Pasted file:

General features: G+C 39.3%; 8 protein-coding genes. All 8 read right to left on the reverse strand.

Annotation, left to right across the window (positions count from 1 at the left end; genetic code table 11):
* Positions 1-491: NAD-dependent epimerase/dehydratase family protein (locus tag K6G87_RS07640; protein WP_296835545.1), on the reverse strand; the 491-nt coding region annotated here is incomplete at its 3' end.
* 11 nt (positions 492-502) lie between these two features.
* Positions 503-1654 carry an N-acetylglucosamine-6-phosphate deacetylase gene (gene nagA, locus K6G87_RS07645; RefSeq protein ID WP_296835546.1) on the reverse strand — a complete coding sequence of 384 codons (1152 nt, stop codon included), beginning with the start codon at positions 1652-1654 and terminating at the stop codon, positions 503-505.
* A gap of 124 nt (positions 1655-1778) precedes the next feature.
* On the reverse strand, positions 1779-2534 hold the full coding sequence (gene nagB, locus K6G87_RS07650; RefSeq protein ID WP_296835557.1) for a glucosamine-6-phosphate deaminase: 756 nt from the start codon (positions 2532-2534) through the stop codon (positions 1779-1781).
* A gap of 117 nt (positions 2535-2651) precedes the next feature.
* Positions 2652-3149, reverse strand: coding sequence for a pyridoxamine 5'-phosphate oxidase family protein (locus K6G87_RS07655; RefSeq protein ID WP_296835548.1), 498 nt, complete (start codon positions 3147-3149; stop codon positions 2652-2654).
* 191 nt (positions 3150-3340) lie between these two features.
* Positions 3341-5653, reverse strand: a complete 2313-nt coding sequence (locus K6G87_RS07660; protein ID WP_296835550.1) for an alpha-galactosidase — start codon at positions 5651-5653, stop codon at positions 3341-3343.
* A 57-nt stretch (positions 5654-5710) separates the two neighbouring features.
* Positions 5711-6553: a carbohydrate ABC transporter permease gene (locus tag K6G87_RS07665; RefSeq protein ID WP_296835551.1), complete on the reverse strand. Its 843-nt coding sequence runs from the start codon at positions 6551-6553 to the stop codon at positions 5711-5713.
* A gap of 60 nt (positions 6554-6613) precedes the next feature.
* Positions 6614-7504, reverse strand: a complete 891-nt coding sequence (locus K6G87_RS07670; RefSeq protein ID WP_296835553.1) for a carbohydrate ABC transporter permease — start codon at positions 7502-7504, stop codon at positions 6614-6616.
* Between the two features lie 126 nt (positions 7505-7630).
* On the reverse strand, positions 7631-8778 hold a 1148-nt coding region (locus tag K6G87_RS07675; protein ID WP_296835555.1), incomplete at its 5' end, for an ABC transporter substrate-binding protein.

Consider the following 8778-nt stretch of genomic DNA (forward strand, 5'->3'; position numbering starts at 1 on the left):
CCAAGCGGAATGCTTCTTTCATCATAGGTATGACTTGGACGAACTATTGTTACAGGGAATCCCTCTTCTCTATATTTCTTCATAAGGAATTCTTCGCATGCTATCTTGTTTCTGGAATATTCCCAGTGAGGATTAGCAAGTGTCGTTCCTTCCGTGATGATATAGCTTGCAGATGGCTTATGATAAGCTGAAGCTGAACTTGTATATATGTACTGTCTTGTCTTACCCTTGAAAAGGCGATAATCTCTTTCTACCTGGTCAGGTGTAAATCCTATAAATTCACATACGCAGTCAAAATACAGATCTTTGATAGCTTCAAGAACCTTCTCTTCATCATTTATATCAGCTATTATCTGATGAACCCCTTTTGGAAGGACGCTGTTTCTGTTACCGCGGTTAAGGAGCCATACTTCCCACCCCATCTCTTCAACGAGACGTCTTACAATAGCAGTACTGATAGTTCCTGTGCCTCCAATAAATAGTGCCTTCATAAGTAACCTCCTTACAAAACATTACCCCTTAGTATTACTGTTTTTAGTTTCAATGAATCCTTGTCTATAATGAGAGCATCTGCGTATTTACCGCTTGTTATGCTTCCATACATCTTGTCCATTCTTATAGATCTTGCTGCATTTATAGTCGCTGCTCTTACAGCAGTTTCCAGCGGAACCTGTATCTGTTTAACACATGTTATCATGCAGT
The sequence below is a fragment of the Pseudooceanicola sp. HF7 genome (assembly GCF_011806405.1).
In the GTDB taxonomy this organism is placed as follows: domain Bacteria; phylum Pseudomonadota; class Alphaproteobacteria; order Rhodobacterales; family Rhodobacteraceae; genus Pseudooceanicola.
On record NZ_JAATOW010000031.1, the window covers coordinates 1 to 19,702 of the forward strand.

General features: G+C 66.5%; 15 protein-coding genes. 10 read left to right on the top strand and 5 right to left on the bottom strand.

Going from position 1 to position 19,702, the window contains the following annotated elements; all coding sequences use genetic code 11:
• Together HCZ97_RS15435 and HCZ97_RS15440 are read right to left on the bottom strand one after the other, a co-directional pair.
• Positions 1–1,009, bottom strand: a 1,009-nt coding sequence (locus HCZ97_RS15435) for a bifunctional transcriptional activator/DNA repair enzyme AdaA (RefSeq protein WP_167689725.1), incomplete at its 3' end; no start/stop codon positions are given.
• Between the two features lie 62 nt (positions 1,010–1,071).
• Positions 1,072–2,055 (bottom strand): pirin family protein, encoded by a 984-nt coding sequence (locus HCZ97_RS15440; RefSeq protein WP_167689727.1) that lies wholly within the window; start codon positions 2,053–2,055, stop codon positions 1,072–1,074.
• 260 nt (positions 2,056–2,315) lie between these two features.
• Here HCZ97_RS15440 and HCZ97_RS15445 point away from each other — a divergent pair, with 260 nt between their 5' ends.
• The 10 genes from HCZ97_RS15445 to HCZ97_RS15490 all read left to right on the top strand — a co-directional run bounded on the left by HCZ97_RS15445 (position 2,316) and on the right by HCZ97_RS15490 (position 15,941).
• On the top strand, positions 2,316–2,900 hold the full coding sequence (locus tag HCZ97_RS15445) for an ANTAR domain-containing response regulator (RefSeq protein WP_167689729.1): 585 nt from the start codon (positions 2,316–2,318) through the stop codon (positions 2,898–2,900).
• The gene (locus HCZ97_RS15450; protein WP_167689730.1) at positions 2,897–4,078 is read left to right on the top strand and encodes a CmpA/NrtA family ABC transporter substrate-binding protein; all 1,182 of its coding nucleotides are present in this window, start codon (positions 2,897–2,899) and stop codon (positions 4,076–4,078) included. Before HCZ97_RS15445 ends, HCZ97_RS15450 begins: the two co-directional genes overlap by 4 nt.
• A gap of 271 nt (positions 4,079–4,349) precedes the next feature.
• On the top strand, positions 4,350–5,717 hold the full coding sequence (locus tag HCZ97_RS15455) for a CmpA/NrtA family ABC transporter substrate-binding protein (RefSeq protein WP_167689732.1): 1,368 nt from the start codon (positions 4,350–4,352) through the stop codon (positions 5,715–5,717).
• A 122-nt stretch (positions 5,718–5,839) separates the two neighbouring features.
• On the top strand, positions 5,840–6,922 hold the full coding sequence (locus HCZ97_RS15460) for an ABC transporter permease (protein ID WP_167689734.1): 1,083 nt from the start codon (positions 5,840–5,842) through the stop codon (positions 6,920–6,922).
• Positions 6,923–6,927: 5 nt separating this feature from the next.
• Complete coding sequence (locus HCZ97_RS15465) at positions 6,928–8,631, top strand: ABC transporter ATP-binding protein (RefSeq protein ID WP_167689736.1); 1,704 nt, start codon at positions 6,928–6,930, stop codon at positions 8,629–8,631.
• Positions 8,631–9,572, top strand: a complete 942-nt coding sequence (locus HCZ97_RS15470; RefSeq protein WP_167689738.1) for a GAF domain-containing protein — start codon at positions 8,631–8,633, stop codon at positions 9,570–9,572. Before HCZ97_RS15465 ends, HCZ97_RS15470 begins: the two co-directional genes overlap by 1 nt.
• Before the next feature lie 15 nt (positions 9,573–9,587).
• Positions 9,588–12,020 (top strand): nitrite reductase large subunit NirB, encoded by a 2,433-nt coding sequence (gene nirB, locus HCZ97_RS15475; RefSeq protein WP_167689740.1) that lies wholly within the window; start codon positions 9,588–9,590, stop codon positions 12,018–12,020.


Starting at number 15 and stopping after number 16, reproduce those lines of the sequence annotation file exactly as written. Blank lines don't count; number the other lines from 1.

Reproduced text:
* Positions 6614-7504, reverse strand: a complete 891-nt coding sequence (locus K6G87_RS07670; RefSeq protein ID WP_296835553.1) for a carbohydrate ABC transporter permease — start codon at positions 7502-7504, stop codon at positions 6614-6616.
* Between the two features lie 126 nt (positions 7505-7630).